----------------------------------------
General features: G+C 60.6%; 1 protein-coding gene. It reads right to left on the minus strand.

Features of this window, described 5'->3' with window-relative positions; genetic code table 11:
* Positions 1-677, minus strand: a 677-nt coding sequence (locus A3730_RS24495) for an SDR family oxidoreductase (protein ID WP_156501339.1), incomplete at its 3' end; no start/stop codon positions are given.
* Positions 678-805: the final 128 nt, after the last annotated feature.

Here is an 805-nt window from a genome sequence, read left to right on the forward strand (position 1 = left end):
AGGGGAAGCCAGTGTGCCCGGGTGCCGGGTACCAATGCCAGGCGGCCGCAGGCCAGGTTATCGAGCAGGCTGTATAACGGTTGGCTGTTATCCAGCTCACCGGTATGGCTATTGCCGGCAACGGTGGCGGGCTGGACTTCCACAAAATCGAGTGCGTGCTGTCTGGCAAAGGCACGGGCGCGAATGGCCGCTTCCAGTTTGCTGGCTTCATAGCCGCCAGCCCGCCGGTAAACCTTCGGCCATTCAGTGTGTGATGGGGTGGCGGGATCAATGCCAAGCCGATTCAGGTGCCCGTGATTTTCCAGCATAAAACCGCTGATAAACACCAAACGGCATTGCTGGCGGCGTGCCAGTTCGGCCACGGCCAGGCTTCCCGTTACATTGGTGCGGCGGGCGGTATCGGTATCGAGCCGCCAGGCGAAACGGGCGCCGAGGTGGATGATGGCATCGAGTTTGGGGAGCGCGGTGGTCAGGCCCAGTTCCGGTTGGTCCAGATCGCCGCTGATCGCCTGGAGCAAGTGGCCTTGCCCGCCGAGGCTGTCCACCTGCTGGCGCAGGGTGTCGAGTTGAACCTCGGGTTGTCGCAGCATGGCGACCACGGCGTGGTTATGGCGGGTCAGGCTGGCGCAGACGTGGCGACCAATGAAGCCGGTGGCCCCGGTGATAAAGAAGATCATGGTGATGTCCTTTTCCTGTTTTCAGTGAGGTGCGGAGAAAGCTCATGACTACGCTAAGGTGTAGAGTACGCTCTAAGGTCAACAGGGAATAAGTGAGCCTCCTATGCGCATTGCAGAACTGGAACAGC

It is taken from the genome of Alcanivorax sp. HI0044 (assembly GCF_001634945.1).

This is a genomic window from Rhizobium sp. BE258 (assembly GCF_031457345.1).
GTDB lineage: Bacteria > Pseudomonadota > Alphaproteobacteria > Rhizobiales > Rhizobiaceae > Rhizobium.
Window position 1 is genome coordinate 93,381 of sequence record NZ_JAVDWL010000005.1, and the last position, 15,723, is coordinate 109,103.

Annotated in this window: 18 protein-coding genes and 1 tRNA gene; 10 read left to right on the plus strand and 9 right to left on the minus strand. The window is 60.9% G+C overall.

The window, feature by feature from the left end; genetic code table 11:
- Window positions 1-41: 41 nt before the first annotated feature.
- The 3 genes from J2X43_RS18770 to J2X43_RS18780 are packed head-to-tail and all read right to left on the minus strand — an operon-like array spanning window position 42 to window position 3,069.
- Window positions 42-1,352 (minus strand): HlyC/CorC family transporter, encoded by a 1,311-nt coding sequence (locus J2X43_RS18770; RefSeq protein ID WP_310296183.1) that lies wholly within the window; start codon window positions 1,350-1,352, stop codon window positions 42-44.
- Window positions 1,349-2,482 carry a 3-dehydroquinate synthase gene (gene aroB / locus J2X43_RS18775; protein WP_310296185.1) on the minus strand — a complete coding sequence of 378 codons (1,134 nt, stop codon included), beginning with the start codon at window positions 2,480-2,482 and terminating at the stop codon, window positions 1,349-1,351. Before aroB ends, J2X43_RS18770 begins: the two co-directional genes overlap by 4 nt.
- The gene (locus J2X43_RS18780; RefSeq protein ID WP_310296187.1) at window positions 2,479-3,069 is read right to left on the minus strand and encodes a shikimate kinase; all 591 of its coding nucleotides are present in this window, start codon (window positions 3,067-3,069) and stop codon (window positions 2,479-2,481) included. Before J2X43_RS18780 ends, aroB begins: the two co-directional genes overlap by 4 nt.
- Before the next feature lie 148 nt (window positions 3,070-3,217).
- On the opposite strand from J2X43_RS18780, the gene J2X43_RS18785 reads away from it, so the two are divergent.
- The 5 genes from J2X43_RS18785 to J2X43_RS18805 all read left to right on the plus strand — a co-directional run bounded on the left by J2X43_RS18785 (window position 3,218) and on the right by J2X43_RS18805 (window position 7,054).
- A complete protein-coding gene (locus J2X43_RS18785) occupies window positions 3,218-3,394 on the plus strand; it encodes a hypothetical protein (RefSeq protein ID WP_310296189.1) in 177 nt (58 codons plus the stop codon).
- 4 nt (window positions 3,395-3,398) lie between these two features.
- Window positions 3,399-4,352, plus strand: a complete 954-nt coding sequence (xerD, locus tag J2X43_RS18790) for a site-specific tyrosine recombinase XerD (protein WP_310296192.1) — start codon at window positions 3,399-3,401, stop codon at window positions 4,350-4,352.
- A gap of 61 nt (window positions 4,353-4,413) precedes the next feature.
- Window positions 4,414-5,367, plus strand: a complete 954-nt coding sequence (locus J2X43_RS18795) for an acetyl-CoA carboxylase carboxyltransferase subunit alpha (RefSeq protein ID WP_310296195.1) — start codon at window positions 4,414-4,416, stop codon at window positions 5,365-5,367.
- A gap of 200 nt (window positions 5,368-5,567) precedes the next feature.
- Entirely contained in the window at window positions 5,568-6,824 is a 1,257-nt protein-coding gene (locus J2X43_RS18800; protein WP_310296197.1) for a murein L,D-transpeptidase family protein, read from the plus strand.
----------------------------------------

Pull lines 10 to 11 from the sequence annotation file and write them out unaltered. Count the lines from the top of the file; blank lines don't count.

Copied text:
Window position 1 is genome coordinate 93,381 of sequence record NZ_JAVDWL010000005.1, and the last position, 15,723, is coordinate 109,103.

Annotated in this window: 18 protein-coding genes and 1 tRNA gene; 10 read left to right on the plus strand and 9 right to left on the minus strand. The window is 60.9% G+C overall.